10 priorities for the UFU ahead of Brexit negotiations

Minimising disruption to existing trade relationships between North and south and maintaining support to farmers are among the priorities the Ulster Farmers’ Union (UFU) has drawn up ahead of Brexit negotiations.

These negotiations will only begin after the UK triggers Article 50 of the Lisbon Treaty and commentators have suggested that this may not happen until January of 2017.

UFU President, Barclay Bell, has said that the outcome of these negotiations will shape the future of agriculture – but he has warned that the process will demand patience.

“There are no quick fix solutions out there. Farmers need to understand that this will be a slow and often frustrating process.

“However, we have to start with a roadmap of where we want to go. That is why we believed that it was crucial, even at this early stage, to set out what we consider the priorities are for the negotiations,” he said.

The list of 10 priority areas, identified following a meeting of the Unions Policy Officeholders, are focused on the key issues of support for agriculture and trade.

Access to export markets and protecting the UK from a surge of cheap imports are among the UFU’s priorities as the government seeks to negotiate new trade deals inside and outside the post-Brexit EU.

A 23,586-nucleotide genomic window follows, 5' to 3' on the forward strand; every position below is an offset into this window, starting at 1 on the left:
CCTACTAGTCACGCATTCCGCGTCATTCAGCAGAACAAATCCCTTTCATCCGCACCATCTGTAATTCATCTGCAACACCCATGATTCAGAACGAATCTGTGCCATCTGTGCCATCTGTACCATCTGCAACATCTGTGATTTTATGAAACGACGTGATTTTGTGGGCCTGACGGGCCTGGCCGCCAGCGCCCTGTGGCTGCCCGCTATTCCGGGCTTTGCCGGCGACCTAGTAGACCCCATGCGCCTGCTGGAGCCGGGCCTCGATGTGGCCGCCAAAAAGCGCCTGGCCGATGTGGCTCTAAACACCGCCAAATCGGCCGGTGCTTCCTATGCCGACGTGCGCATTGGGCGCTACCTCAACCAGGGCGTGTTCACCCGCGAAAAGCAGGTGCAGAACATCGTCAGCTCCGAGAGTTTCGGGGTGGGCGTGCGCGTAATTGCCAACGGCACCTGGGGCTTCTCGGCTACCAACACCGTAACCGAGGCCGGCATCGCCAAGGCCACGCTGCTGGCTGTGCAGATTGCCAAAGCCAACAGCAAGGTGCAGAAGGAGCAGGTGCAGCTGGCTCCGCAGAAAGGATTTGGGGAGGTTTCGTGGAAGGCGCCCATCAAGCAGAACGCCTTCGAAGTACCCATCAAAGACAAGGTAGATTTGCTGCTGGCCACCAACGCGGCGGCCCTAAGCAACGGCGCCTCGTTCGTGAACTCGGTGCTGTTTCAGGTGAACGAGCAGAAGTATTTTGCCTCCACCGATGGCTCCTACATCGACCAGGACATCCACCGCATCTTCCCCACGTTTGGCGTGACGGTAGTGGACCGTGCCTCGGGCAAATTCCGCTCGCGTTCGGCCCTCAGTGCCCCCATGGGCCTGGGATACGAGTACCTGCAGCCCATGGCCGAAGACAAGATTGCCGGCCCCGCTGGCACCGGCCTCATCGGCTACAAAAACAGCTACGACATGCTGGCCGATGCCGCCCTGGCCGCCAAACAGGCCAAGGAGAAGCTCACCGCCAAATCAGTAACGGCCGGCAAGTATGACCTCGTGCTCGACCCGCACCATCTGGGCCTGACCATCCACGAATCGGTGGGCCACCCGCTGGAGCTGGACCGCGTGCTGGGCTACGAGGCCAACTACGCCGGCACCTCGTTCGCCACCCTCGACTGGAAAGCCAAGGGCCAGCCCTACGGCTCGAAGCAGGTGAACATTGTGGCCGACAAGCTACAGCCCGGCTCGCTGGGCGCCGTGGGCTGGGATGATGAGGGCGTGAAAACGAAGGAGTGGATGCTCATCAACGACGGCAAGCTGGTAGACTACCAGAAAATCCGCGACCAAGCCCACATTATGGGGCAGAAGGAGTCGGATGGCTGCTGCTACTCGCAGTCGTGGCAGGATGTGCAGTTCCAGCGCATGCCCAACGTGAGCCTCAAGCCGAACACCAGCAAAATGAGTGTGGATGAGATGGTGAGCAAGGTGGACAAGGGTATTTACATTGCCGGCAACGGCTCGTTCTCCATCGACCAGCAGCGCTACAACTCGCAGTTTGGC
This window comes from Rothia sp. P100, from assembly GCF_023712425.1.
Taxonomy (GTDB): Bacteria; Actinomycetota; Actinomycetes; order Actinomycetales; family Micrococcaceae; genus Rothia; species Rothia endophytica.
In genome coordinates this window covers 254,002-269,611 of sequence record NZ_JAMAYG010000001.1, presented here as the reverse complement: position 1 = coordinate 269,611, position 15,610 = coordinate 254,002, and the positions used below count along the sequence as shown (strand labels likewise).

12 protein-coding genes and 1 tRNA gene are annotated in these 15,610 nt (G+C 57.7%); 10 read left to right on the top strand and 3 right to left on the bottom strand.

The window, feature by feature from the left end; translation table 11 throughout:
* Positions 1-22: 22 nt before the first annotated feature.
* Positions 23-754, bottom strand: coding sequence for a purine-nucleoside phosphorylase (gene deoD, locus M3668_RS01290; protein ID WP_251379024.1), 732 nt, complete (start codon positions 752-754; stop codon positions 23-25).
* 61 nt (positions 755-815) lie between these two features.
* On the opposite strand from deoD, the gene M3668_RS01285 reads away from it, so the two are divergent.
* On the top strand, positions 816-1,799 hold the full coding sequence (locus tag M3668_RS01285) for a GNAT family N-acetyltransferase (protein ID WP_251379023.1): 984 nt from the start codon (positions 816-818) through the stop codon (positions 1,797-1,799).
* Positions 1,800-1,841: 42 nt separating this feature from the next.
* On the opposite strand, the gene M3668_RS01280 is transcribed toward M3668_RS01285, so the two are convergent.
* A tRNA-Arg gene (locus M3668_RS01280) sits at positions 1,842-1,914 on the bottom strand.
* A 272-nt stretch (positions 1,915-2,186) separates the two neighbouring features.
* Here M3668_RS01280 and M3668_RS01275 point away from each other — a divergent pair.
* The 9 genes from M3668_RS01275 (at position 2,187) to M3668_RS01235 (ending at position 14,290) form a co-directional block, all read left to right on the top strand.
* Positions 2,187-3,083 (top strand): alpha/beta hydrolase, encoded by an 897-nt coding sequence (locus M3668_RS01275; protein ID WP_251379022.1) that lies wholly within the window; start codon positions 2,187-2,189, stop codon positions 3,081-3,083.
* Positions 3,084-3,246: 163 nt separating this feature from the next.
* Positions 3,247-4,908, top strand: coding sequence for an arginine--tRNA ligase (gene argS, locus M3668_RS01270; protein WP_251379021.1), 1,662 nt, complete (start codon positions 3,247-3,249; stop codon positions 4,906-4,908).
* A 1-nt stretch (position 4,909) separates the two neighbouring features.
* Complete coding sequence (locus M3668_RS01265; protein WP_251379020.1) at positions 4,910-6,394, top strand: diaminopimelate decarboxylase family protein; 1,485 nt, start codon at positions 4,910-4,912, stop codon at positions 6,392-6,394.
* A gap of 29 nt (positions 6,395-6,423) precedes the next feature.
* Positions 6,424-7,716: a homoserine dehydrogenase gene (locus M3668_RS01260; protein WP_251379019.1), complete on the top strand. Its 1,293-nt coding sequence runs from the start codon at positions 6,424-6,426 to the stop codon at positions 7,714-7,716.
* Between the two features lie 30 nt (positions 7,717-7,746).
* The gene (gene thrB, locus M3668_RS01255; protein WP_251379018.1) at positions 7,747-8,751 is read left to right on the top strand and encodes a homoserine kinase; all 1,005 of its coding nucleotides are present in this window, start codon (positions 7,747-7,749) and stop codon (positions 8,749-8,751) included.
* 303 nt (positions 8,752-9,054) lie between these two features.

10 key priorities for the UFU post-Brexit:

  1. Best possible access to European markets and to continue/secure additional trade agreements outside the EU.
  2. Action to ensure UK production and food security is not undermined by lower standard imports.
  3. Establishing Northern Ireland as an international centre of excellence for plant and animal health/breeding.
  4. Maintaining support to farmers equivalent to that presently provided by the EU.
  5. Maintaining Northern Ireland’s current share of farm support provided by the EU to the UK.
  6. Targeting future local farm support at those who take the financial risks in primary food production.
  7. A reduced and simplified regulatory burden based on science and applying an ‘advocacy first, regulation second’ approach.
  8. Securing policies to improve the efficiency, competitiveness and sustainability of farming, linked to a better operating and fairer food supply chain.
  9. Maintaining access to seasonal and full-time labour.
  10. Minimising disruption to existing trade relationships between Northern Ireland and the Republic of Ireland.

Bell stressed that these were initial priorities and that the next step would be to secure support for these from the Executive which he said needed to recognise, in its negotiations, in London, the importance of farming and food to the local economy.

“We will also meet with the other main UK farming unions and will discuss our priorities at a meeting next week with the other EU farm unions represented in COPA,” he said.

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